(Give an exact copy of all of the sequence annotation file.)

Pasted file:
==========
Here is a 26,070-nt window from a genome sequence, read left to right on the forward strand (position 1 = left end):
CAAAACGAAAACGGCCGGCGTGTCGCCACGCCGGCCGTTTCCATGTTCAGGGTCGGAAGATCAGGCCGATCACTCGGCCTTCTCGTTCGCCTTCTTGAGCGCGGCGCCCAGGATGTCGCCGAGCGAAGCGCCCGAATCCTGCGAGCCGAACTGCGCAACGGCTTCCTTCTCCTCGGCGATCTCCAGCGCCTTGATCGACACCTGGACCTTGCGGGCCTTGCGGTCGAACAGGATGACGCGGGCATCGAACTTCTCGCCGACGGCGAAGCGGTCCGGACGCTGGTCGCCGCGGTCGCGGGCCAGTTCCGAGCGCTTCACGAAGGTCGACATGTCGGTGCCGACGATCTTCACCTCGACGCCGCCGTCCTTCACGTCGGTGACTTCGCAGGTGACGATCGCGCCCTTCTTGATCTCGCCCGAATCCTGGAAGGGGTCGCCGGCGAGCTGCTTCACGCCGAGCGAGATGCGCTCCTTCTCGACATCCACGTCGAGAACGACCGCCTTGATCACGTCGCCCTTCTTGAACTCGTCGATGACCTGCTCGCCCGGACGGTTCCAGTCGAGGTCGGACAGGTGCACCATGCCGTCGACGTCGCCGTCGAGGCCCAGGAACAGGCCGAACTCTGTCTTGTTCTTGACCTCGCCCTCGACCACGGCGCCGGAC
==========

Here is a 26,070-nt window from a genome sequence, read left to right on the forward strand (position 1 = left end):
CAAAACGAAAACGGCCGGCGTGTCGCCACGCCGGCCGTTTCCATGTTCAGGGTCGGAAGATCAGGCCGATCACTCGGCCTTCTCGTTCGCCTTCTTGAGCGCGGCGCCCAGGATGTCGCCGAGCGAAGCGCCCGAATCCTGCGAGCCGAACTGCGCAACGGCTTCCTTCTCCTCGGCGATCTCCAGCGCCTTGATCGACACCTGGACCTTGCGGGCCTTGCGGTCGAACAGGATGACGCGGGCATCGAACTTCTCGCCGACGGCGAAGCGGTCCGGACGCTGGTCGCCGCGGTCGCGGGCCAGTTCCGAGCGCTTCACGAAGGTCGACATGTCGGTGCCGACGATCTTCACCTCGACGCCGCCGTCCTTCACGTCGGTGACTTCGCAGGTGACGATCGCGCCCTTCTTGATCTCGCCCGAATCCTGGAAGGGGTCGCCGGCGAGCTGCTTCACGCCGAGCGAGATGCGCTCCTTCTCGACATCCACGTCGAGAACGACCGCCTTGATCACGTCGCCCTTCTTGAACTCGTCGATGACCTGCTCGCCCGGACGGTTCCAGTCGAGGTCGGACAGGTGCACCATGCCGTCGACGTCGCCGTCGAGGCCCAGGAACAGGCCGAACTCTGTCTTGTTCTTGACCTCGCCCTCGACCACGGCGCCGGAC